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Andy Sullivan: Against the Grain

As The Tennessean reported on April 5th, NASCAR legend and Owensboro, Kentucky’s own Darrell Waltrip announced his retirement after 19 years in the FOX broadcast booth.  With his homespun humor and signature “Boogity, boogity, boogity! Let’s go racin’, boys”, DW has cemented himself and set himself aside as a one of a kind announcer.  It’s one thing to have one long, distinguished career.  Waltrip has had two parts.  

The 72 year-old Franklin, Tennessee native raced from 1972-2000.  He amassed 84 wins in 809 races.  After 276 top 5’s, 390 top 10’s, 59 poles, 237,773 laps run, he retired from active racing at the dawn of the new millennium.  The 2001 Daytona 500 kicked off not only the season but FOX’s time with NASCAR.  It was Waltrip’s first race in the booth after 4 decades of racing.  His brother Michael had a mediocre winless career up to this point.  It must’ve been something to call, in your first race, your brother winning his first race.  That would also be the day Darrell’s friend Dale Earnhardt would crash fatally.  “I just hope Dale’s OK”, he said.  He wasn’t.

Everybody wants to know where “Boogity, Boogity, Boogity” originated.  I sure did.  And this particular Tennessean article provided the answer.  Sonoma 2001, FOX’s final race of that year(and where DW will call it a career in June) was when he first said his now-signature catchphrase.  Ever wonder where it originated? So did I. Here it is in DW’s own words: "I hated the way a race started on the radio," he said as we talked in his office. "The announcer would say, 'The green flag is in the air, and the cars race off into Turn 1.' Are you kidding me? That's the best we can do?"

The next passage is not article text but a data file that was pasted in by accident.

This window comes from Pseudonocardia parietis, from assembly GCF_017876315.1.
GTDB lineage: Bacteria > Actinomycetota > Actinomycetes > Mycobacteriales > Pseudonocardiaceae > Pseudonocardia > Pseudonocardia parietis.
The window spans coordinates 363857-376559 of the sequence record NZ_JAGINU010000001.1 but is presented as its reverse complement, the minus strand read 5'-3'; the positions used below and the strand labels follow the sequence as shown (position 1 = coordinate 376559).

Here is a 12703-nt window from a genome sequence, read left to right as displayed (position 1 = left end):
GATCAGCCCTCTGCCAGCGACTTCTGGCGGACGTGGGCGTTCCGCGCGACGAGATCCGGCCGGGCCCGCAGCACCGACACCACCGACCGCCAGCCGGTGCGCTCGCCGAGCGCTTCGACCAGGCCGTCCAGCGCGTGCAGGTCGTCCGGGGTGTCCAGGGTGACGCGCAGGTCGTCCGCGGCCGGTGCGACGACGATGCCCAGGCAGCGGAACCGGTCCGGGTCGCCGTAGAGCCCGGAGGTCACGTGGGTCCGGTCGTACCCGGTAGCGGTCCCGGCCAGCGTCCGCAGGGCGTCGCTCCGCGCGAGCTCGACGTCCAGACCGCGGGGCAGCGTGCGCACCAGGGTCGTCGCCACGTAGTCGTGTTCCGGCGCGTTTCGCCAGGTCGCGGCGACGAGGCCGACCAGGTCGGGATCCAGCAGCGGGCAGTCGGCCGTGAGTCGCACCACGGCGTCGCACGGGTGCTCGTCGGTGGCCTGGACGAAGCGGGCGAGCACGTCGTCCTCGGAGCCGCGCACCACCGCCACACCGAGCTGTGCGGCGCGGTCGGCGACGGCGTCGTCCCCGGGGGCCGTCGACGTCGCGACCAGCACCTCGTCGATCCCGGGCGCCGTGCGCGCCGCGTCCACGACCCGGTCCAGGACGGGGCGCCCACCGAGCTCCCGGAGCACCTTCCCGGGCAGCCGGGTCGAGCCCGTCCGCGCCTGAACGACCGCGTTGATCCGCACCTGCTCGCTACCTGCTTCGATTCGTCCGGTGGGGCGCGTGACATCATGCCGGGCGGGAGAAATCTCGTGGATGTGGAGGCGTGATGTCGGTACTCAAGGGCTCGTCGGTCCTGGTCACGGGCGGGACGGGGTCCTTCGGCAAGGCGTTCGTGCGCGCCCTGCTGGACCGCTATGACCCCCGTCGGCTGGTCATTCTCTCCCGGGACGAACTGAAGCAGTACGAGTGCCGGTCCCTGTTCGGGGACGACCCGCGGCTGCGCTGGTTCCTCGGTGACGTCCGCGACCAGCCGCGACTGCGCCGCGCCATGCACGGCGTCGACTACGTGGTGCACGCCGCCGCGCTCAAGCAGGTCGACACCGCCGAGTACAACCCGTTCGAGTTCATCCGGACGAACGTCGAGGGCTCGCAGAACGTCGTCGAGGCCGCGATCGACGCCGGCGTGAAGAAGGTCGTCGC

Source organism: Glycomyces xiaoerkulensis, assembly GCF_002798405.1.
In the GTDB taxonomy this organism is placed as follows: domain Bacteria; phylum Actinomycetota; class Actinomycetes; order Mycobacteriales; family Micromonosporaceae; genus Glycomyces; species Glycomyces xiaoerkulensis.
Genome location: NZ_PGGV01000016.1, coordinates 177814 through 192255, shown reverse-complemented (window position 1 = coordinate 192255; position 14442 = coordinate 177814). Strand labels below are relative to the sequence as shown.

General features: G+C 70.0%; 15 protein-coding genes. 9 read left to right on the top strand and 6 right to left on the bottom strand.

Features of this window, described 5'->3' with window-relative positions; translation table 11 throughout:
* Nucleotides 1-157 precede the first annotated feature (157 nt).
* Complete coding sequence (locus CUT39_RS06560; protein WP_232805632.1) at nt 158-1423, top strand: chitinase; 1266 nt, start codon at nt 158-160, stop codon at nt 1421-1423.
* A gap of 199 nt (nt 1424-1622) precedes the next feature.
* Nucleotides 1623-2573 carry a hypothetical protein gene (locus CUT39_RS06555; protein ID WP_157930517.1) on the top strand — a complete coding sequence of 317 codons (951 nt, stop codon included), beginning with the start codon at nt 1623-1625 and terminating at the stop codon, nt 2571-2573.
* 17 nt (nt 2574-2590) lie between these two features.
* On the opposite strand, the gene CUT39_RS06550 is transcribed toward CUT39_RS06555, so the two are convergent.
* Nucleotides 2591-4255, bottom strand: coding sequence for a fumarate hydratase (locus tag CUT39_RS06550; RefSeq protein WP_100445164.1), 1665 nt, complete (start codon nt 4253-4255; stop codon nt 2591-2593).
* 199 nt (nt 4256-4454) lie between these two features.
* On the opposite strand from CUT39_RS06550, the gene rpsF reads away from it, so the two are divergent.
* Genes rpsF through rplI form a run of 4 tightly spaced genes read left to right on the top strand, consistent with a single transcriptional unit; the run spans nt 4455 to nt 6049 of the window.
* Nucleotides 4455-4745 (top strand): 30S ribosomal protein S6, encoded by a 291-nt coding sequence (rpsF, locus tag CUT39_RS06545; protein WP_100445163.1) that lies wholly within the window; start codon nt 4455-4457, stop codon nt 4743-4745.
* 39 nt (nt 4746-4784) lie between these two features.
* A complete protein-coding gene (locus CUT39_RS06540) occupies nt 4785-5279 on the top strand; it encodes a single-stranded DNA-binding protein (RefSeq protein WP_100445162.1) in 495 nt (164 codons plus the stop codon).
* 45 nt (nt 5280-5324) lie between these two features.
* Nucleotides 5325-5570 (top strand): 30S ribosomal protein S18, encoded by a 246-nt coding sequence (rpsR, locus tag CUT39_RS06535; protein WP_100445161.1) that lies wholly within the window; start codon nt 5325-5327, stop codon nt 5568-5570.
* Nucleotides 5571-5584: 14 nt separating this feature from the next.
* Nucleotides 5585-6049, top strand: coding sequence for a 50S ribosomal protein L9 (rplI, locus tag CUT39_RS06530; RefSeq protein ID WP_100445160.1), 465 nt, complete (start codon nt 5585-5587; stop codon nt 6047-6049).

Waltrip said he had that conversation one day with David Hill, who was then the head of Fox Sports. Hill gave Waltrip the green light to try something different at the beginning of races. Waltrip - who by this time was several years into his tenure at Fox as a broadcaster, which started in 2001 - was unsure what it should be.

"It was a Sunday morning in Darlington in '05 or '06," Waltrip recalled. "Now I love country music. I listen to it all the time. Ray Stevens is a really good friend of mine. We play golf together. His attorney is my attorney. So we know each other pretty well. … I'm listening to country radio and all of a sudden 'The Streak' comes on."

In his office Tuesday, Waltrip then broke into the chorus of the song, which was about a man streaking through various places in a small town and causing a commotion: "Here he comes - Boogity, boogity! There he goes - boogity, boogity!" And now you know.’s-the-origin-of-darrell-waltrip’s-‘boogity-boogity-boogity’-catachphrase/ar-BBVCWEl 

My natural next question was who would take Darrell’s spot in the booth (and will they be as biased towards Kyle Busch)? We’ll just have to wait and see.  


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